Emerson and problems in defining nature: humans as culturally-indebted owners of the land

When I began reading from “Nature”, it took no more than a few passages to set up the expectation that Emerson was going to ultimately be a proponent of nature’s inherent rights to its own dominion, its beauty, its infinite resources and its place in the pecking order above the human race — the unenlightened, rebellious children, so to speak. However, Emerson’s flattery of nature in fact came with a surprising twist: though we owe everything to it, “Nature is thoroughly mediate. It is made to serve” (38) — a jarring statement to follow the appreciative doting that had come before. Nature, according to Emerson, at least in the outset, is the foundation and inspirational springboard for everything culturally human, whether it be language, the arts, or any other expressive or behavioral convention belonging to our kind. When I first read, “All the parts [of nature] incessantly work into each other’s hands for the profit of man” (12) I took Emerson to suggest a symbiotic relationship between humankind and nature, such tto mean that man needn’t exploit nature because it already graciously provides us enough, but this sentiment was misleading. I found it strange, ungrateful and pompous that someone could recognize how much human beings owe to nature, and at the same time see nature as subservient to a species so dependent upon it. For example, our arts imitate the memes already laid out for us in the natural landscape, and concepts such as composition and unity are not creations of humans, rather, truths expressed in nature and repeated by human artists: “Thus is Art, a nature passed through the alembic of man. Thus in art does nature work through the will of man filled with the beauty of her first works” (23). Similarly, our language is not an original act of expression; rather, we express all things via retroactive reference to meanings derived from things occurring naturally and which have already established a visual-to-mental sense of symbolism or semantics for us: “1. Words are signs of natural facts” (25). What this contradiction led to was only more questions. How can we justify placing ourselves above nature when we are in such debt to it and dependent upon it for our identity and continuation as a species with a highly developed and highly diverse sense of culture? What, if any, is the human factor that Emerson considers the justifying clause in his assertion that nature is meant to serve us?…

Emerson, Ralph Waldo. Nature. Ch./Art: Full book p.1x-76.pub. American Renaissance 2009

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3 responses to this post.

  1. I must agree that at first I was impressed by Emerson’s view of nature as this divine, sublime experience beyond human control and conception. Then, especially in his “Language” chapter, he suddenly turned on his “human-centric” viewpoint.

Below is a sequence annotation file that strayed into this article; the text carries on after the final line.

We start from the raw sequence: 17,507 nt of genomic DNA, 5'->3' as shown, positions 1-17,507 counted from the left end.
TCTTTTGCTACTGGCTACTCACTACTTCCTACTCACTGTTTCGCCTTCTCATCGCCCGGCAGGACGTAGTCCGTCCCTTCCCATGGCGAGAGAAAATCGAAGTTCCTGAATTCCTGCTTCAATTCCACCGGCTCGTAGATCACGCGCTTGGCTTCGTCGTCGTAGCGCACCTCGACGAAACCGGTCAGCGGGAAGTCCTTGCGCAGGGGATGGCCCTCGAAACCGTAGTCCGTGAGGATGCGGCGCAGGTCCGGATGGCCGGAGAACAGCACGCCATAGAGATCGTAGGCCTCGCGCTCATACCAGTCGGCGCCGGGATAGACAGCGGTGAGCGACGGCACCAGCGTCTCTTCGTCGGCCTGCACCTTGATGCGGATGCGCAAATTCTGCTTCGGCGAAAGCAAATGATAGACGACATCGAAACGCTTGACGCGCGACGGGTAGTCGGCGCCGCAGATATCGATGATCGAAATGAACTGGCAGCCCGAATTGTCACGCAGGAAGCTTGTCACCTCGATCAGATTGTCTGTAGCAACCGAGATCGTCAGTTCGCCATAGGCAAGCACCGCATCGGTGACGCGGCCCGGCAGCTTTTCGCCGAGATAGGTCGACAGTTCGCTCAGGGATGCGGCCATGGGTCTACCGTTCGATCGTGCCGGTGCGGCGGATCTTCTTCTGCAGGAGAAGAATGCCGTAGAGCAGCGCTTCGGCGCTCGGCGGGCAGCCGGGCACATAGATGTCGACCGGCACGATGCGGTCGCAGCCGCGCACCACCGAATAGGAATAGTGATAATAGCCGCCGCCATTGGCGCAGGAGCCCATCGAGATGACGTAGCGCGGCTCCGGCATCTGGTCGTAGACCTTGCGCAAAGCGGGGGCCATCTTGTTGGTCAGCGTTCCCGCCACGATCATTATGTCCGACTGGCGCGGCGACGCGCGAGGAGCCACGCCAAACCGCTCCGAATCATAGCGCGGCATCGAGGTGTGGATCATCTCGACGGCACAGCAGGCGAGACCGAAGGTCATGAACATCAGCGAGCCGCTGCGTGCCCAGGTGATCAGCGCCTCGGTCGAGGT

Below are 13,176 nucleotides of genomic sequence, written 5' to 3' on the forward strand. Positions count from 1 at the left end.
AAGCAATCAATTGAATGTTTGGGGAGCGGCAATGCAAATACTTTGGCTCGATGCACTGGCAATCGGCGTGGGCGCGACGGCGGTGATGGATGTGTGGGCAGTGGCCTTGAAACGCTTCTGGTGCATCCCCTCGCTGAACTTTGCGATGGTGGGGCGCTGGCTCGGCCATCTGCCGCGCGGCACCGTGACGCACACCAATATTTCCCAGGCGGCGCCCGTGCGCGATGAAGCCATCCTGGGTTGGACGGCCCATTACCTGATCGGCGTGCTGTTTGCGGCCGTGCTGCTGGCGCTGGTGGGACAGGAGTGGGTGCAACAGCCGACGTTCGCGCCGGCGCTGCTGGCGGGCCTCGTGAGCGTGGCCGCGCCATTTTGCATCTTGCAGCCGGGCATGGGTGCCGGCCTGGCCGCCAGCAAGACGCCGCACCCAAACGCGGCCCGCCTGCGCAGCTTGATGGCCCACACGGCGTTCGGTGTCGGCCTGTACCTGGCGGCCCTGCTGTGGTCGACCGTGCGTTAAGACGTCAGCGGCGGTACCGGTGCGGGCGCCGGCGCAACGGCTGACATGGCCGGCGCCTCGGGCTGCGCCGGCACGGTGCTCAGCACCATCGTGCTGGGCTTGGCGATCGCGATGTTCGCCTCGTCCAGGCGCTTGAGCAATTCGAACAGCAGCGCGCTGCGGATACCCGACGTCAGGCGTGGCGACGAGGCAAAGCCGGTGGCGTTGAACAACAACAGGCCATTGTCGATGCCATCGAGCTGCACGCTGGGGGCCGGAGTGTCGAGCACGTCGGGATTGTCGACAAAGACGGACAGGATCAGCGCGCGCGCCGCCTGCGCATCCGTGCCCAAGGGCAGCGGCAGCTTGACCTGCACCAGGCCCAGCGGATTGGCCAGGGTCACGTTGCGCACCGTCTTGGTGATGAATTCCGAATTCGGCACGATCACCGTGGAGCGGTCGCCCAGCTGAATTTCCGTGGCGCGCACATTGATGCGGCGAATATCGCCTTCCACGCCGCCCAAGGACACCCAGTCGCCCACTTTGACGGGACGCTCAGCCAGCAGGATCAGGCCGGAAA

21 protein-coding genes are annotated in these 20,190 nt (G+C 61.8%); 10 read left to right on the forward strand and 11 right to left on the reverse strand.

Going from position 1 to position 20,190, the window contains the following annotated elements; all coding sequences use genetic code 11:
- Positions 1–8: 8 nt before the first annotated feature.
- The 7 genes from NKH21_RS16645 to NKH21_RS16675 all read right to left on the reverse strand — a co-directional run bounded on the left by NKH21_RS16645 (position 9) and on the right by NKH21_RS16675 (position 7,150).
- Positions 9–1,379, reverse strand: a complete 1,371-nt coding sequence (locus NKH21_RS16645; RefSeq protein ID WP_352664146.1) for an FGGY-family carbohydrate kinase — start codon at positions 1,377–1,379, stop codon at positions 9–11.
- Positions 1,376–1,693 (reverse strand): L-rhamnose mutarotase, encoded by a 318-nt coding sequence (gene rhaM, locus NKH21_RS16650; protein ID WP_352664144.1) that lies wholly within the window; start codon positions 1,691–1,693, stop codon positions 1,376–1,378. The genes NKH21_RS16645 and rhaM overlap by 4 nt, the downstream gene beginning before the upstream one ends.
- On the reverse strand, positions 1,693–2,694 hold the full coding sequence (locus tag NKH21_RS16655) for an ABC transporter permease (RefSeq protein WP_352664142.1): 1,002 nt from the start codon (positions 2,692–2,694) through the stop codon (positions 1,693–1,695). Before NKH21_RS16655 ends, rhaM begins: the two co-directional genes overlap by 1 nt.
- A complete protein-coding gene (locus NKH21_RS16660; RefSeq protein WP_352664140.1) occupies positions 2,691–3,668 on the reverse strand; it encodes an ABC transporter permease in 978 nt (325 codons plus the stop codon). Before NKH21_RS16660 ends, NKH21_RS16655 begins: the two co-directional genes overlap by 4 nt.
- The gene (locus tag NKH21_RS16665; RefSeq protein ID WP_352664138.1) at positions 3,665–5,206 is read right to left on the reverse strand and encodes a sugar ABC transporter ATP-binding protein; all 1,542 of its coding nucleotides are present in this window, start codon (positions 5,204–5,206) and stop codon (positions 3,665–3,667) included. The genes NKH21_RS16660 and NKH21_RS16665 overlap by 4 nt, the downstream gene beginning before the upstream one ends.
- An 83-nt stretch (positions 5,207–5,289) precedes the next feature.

For example, Emerson states in the Introduction: “Nature, in the common sense, refers to essences unchanged by man” (3). Then he goes on to say in his “Languages” chapter: “Have mountains, and waves, and skies, no significance but what we consciously give them, when we employ them as emblems of our thoughts?” (31)

    It seems a little bipolar of emerson, and as you pointed out, he has quite a few contradictions in his philosophy, which – in my opinion – weakens Emerson’s authority to give any sort of religious-type philosophy.

  2. Posted by rebsheppard on September 22, 2011 at 11:32 am

    I too was thrown off course by the mentioned quote on page 38 that indicated a shift in Emerson’s argument from the characterization of Nature as a symbolic outpost of the divine on Earth to a means of serving the desires of man. However, it was my interpretation (and perhaps I interpreted the quote this way because it was the only way I could rationalize Emerson’s drastic rhetorical shift) that the author is implying that man’s inevitable domain over nature is an extension of divine will, and that nature must be “used” to carry this will out.

    For example, he states that “Sensible objects conform to the premonitions of Reason and reflect the conscience. All things are moral; and in their boundless changes have an unceasing reference to spiritual nature.” (38) This argument alludes to Emerson’s opinion that God endowed man with the faculty of reason, and so it is man’s obligation to apply this reason to the domain of nature. While I feel that the entirety of Emerson’s writings lack enough factual substance to be considered effective works of philosophy, I don’t think his intention in writing “Nature” was to justify a selfish anthro-centric perspective. I am more inclined to feel that the change in thought that occurred on page 38 was the result of intellectual inconsistency than malicious intent.

    Emerson, Ralph Waldo. Nature. Ch./Art: Full book p.1x-76. pub. American Rennaisance 2009

  3. Posted by etrotta on September 23, 2011 at 7:49 pm

    I agree with your analysis of Emerson. It is hard to figure out what he truly thought the connection between nature and man was. On one hand, he describes nature with a reverence that is almost religious, but then he goes on to contradict himself by writing about nature as man’s possession. I think that the way that he saw man’s use of nature is much different than the way that we see man’s use of nature. It seems like Emerson saw untouched nature as its true form but at the same time, humans have the right to use what they need from nature. When we look at that from our perspective, that is a very dangerous way to see nature. With the technology that we possess today, we are capable of completely destroying nature.

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